If You’re Against Abortion, You Should Support Contraception. Duh.

It seems obvious, doesn’t it? Contraception, and easy access to it, prevents unintended pregnancies and, therefore, abortions. So why is it that the anti-choice movement is also opposed to women having access to free contraception via the Obamacare health insurance plans — I mean, other than the word “Obama” in there?

There are lots of explanations for these conflicting views, and hardly any of them make sense. As we’ve discussed before, too many people on both sides of the debate mistakenly believe that the so-called “morning after” contraception covered by the Affordable Care Act prevents implantation of a fertilized egg. It doesn’t. It, in fact, prevents ovulation. So the belief that the contraceptive coverage “finances” abortions is false and, in some cases, an outright lie.

A new study released today appears to confirm the fact that access to new forms of contraception has helped to reduce the abortion rate to its lowest level since Roe v Wade legalized the medical procedure in 1973.

The authors of the study reported that a chief contributor to decline in abortions has been a “greater reliance on new kinds of birth control, including intra-uterine devices such as Mirena, which can last for years and are not susceptible to user error like daily pills or condoms.” They also credit an improved economy, because “people tend to adhere more strictly to their birth control during tough economic times.”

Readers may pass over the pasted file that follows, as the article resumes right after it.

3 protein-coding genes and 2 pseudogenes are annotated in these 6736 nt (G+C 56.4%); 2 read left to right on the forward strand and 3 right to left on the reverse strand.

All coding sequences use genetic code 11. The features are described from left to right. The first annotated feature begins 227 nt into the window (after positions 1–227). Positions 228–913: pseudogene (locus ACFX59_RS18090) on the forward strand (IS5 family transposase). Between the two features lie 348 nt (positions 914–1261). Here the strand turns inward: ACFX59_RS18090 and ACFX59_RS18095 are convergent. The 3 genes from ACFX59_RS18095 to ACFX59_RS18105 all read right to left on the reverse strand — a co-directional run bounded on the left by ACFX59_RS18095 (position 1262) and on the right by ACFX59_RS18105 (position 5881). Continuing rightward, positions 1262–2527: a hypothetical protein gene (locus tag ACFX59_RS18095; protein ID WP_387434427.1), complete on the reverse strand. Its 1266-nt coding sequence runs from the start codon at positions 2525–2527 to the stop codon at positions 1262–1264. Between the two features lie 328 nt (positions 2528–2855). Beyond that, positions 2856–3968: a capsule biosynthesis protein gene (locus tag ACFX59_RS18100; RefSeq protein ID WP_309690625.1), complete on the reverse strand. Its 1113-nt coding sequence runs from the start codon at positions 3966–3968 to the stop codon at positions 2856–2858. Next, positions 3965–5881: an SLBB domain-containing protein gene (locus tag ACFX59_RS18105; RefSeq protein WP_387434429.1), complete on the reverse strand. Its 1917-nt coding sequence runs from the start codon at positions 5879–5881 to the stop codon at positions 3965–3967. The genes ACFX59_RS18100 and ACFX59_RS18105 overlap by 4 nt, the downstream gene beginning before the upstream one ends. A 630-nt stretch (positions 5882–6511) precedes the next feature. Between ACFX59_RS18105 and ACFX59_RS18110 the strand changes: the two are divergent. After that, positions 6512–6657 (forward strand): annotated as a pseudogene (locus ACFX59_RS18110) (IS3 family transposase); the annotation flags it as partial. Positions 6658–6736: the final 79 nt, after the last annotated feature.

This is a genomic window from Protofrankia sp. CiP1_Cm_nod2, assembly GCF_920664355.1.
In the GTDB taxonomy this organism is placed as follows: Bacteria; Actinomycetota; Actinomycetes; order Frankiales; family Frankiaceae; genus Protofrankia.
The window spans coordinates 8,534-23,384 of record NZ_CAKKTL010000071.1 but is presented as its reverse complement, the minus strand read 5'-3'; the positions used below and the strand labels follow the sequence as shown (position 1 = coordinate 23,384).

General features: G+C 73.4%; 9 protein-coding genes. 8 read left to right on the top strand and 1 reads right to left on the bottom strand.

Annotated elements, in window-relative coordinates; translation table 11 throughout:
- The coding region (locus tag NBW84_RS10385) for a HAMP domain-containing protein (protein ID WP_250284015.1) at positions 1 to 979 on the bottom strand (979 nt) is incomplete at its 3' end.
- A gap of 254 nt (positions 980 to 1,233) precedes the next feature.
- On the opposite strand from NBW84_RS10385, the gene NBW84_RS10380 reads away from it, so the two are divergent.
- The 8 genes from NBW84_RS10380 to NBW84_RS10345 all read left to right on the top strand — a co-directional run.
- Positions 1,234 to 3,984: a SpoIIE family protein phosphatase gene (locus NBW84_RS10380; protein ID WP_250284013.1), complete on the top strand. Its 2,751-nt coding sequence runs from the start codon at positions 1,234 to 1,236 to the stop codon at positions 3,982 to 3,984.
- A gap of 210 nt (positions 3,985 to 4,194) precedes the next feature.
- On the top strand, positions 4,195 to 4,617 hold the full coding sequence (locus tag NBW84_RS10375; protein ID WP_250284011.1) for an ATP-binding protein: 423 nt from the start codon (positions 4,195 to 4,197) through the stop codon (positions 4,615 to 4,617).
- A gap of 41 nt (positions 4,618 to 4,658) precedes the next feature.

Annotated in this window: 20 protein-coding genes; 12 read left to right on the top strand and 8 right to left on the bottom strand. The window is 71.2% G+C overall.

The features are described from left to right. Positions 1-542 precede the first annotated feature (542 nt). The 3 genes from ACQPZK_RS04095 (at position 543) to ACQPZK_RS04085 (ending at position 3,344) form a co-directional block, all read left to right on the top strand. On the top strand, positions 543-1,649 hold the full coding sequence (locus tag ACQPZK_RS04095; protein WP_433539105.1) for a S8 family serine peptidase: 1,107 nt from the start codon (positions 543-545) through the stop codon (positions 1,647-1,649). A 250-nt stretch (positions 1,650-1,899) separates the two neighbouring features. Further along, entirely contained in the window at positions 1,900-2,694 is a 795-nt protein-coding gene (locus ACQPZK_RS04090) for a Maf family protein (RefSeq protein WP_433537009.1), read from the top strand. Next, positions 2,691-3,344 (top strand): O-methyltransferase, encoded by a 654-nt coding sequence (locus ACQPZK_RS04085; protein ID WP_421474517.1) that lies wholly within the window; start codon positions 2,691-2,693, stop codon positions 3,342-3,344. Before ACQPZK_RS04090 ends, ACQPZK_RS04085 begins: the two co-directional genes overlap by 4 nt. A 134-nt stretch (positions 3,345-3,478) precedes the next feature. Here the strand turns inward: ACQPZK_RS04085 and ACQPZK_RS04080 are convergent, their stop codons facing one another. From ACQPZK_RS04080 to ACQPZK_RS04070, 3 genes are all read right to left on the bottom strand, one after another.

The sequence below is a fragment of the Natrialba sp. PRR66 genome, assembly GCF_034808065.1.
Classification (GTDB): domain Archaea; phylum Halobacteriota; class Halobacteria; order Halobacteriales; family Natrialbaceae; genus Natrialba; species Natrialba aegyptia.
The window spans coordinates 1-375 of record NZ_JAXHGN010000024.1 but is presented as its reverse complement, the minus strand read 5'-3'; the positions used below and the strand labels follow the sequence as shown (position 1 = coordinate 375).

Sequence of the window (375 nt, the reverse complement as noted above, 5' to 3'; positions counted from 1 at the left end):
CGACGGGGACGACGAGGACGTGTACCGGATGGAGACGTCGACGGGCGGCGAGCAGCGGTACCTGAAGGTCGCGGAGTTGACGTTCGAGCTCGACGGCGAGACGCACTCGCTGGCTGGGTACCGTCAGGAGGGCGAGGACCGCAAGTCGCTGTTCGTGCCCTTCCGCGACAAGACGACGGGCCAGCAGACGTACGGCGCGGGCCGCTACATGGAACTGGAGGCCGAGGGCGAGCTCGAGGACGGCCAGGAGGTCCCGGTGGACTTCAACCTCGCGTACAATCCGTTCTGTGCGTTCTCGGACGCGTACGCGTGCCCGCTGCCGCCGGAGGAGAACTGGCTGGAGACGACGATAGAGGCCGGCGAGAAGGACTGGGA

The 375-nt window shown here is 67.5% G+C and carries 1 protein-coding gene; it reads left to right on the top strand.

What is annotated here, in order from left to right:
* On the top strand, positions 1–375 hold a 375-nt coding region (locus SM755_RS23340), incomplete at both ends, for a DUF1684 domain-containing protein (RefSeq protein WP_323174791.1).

The study’s authors didn’t, however, cite new state-level paleoconservative, misogynistic abortion laws since those laws mostly went into effect after the study had concluded. Clearly, no one can suggest that laws preventing abortions reduced the rate.

So we can only conclude that in addition to the existence of new forms of contraceptives, making contraceptive coverage free-of-charge would only enhance the rate of reduction. But the loudest voices against abortion are peddling misinformation about the contraceptive coverage and used it as a cudgel against the policy.